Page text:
24 May The costs of micromanagement
There is a conventional wisdom that micromanagement is bad and to be avoided at all costs. Then, as soon as something goes wrong, there is a call for much closer scrutiny of decision-making – micromanagement is hailed as the solution. In this article, we will focus on reduced authority levels as an inappropriate form of micromanagement where relatively minor decisions need higher level approval.
During the renovation of a residential care facility, some years ago, it was alleged that there was a gross and inappropriate overspend in a state agency on fittings for an old building. The response was to change the rules so that all capital expenditure above €500 would be approved at a higher level of management. Such an approach, common in the Irish public sector and other large bureaucratic organisations, pulls decision-making and accountability away from the front-line where the knowledge of what is required resides.
The penalty points issue with the Garda Siochana is another example of this phenomenon. This approach escalates the decision away from those in the best position to make decisions. It swells bureaucracy and simply changes the problem. When we can trust, we control. It would be far better to do a root cause analysis to find the real reason why the problem occurred. Was it lack of training as some parties claimed or inadequate policy guidelines. If it was abuse by Gardai on the ground, then appropriate sanctions would deter inappropriate behaviour, while keeping front-line staff empowered.
Many years ago, I was asked to investigate a major overspend on a capital project in a semi-state organisation. The actual spend was three times the original budget. A national outcry ensued and the agency was blamed for poor management of the project. However, the root cause analysis demonstrated that there was nothing wrong with the project management. A decision, to deliberately squeeze the budget for political reasons, accepted by all parties, was the major contributors to the over-run. Most of remainder of the escalation arose from unplanned additions to the original specification which were out of the control of the agency. The problems were budgeting and communication of the cost impact of the agreed changes. The solution addressed neither of these problems.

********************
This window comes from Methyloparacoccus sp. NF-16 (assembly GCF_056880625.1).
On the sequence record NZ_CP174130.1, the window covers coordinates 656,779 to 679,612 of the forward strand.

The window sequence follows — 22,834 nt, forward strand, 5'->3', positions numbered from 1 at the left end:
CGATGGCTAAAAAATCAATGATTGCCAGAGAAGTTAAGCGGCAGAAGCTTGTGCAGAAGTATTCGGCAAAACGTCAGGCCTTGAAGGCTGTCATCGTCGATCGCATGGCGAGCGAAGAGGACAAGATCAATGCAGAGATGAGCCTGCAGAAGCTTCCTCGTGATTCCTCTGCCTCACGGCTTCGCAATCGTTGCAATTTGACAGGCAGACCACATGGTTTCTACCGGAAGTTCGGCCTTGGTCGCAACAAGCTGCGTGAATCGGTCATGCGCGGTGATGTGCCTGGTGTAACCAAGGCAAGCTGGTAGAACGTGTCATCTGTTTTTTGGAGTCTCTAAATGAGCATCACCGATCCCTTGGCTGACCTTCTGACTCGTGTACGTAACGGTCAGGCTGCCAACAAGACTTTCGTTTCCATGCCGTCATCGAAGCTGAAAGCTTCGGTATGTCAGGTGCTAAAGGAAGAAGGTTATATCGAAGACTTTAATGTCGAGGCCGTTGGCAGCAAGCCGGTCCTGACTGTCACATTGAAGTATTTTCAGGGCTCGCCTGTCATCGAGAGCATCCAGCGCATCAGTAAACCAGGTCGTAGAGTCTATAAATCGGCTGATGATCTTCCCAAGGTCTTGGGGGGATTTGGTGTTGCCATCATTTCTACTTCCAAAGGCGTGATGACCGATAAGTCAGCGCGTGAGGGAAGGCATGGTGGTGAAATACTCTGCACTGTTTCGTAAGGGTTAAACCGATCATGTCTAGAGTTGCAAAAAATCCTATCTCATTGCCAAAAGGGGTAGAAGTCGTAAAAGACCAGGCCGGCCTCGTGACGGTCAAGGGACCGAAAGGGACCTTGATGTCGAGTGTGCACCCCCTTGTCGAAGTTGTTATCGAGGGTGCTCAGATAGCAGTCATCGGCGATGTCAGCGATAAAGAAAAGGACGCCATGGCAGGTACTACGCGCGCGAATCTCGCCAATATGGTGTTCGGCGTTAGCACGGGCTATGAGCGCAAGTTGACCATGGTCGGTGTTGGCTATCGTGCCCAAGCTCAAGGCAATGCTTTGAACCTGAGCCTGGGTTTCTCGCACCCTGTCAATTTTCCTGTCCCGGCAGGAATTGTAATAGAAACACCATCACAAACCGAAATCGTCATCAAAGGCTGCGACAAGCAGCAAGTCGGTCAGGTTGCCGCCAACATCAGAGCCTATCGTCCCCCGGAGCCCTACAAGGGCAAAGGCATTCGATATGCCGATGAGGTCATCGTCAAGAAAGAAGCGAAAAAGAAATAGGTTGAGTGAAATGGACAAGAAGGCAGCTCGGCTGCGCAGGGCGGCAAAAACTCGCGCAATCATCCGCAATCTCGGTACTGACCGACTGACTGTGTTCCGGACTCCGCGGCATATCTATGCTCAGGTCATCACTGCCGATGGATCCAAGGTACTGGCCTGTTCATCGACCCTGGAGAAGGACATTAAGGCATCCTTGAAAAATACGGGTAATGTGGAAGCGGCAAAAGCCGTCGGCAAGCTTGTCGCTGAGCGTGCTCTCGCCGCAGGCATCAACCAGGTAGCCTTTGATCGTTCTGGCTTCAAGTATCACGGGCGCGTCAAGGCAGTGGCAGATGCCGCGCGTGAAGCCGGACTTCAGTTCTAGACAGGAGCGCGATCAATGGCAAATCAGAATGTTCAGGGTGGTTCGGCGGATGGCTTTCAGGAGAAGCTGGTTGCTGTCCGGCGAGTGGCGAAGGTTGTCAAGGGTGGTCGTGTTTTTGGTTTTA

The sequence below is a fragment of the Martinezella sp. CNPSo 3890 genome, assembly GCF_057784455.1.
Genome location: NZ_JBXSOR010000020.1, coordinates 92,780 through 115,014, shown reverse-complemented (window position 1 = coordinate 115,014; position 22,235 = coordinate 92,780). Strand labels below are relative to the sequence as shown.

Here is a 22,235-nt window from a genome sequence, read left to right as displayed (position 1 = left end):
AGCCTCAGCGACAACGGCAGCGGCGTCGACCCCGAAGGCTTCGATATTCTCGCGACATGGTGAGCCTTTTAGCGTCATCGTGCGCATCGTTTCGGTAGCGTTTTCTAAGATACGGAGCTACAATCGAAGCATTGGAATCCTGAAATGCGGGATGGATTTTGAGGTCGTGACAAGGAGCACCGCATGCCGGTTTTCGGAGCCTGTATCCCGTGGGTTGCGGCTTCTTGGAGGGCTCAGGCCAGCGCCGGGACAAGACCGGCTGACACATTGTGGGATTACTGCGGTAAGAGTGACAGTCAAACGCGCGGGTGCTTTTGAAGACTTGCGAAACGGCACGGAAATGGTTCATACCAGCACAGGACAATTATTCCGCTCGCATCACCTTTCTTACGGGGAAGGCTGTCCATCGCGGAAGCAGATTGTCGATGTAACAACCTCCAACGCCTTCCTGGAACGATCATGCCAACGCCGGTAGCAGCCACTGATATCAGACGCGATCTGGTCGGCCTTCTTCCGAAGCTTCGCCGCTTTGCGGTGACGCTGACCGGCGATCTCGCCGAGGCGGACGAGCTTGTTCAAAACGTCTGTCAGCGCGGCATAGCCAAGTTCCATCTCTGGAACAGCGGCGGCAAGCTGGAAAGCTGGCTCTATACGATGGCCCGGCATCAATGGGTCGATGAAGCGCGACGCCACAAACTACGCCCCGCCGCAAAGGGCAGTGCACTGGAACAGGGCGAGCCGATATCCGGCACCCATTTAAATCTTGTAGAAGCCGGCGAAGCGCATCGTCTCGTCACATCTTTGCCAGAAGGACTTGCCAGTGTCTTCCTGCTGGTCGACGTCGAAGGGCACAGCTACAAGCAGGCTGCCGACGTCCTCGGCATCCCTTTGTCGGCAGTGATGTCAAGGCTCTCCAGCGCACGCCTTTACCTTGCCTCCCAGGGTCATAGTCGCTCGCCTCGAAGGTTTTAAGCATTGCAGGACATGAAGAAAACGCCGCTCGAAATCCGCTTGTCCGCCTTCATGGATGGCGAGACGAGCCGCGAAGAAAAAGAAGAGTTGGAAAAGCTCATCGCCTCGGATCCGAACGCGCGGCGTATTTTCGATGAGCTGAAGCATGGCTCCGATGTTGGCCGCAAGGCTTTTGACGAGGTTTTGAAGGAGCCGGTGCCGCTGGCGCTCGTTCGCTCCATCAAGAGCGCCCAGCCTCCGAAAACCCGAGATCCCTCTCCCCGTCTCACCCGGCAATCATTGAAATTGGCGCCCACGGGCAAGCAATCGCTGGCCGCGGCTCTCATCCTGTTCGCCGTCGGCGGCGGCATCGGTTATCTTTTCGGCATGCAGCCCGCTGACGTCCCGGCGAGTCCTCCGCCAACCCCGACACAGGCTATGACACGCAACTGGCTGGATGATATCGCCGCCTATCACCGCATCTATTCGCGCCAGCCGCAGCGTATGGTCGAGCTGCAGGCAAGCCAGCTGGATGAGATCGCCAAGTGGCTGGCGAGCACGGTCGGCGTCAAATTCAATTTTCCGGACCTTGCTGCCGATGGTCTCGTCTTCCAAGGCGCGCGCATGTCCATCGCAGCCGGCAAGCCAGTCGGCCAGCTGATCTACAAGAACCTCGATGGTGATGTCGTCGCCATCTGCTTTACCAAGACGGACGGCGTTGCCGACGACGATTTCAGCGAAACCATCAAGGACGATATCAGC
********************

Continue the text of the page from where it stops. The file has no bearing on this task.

Sometimes the cure is worse than the disease. Now that we have the report on the cost increases in the New Children’s Hospital, we hear calls for closer scrutiny of costs. How is that done? More bureaucracy? More approval levels? Once a decision is made to start micromanaging, then accountability goes out the window. When decisions are being made at an inappropriate level, accountability is removed from the system.
Over recent years, there have been numerous reviews/reports of issues of national concern in different areas including financial services and our health services. It is rare for personal accountability to arise because the essential ingredients for personal accountability are not present: clear delegation of responsibility, authority to make decisions and the resources to do the job right. Effective oversight and on-going monitoring of performance are essential when frontline staff are given freedom to act.
The costs of bureaucratic micromanagement extend beyond lack of accountability. They include slow and poor decision-making, delays in work being done and decreased morale. It is unlikely they do anything to help with the management of costs or improved outputs or outcomes.
Conor Hannaway, BCL, BL, MSc (Mgt) is Managing Director of SHRC Limited, a strategic human resource consultancy focusing on strategy development, HR practices, performance management and executive development. Conor writes extensively in the area of management practices and provides executive coaching for senior managers.